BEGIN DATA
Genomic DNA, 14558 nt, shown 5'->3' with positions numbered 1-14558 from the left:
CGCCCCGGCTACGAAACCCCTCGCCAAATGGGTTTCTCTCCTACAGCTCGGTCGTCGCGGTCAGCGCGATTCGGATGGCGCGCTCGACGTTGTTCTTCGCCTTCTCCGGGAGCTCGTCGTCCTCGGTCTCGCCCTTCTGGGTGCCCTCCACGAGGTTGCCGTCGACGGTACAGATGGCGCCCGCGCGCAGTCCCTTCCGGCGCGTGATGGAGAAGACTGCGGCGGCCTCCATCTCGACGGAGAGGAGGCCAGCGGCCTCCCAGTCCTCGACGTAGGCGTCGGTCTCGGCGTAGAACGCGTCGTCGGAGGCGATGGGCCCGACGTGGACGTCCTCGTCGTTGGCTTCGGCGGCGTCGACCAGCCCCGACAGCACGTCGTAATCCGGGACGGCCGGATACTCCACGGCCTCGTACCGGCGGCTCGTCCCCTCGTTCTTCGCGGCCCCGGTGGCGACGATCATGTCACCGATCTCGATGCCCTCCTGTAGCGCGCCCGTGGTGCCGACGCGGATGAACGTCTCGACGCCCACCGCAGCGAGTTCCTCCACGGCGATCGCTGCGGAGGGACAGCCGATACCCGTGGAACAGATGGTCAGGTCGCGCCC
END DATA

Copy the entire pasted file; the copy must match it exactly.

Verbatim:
Genomic DNA, 14558 nt, shown 5'->3' with positions numbered 1-14558 from the left:
CGCCCCGGCTACGAAACCCCTCGCCAAATGGGTTTCTCTCCTACAGCTCGGTCGTCGCGGTCAGCGCGATTCGGATGGCGCGCTCGACGTTGTTCTTCGCCTTCTCCGGGAGCTCGTCGTCCTCGGTCTCGCCCTTCTGGGTGCCCTCCACGAGGTTGCCGTCGACGGTACAGATGGCGCCCGCGCGCAGTCCCTTCCGGCGCGTGATGGAGAAGACTGCGGCGGCCTCCATCTCGACGGAGAGGAGGCCAGCGGCCTCCCAGTCCTCGACGTAGGCGTCGGTCTCGGCGTAGAACGCGTCGTCGGAGGCGATGGGCCCGACGTGGACGTCCTCGTCGTTGGCTTCGGCGGCGTCGACCAGCCCCGACAGCACGTCGTAATCCGGGACGGCCGGATACTCCACGGCCTCGTACCGGCGGCTCGTCCCCTCGTTCTTCGCGGCCCCGGTGGCGACGATCATGTCACCGATCTCGATGCCCTCCTGTAGCGCGCCCGTGGTGCCGACGCGGATGAACGTCTCGACGCCCACCGCAGCGAGTTCCTCCACGGCGATCGCTGCGGAGGGACAGCCGATACCCGTGGAACAGATGGTCAGGTCGCGCCC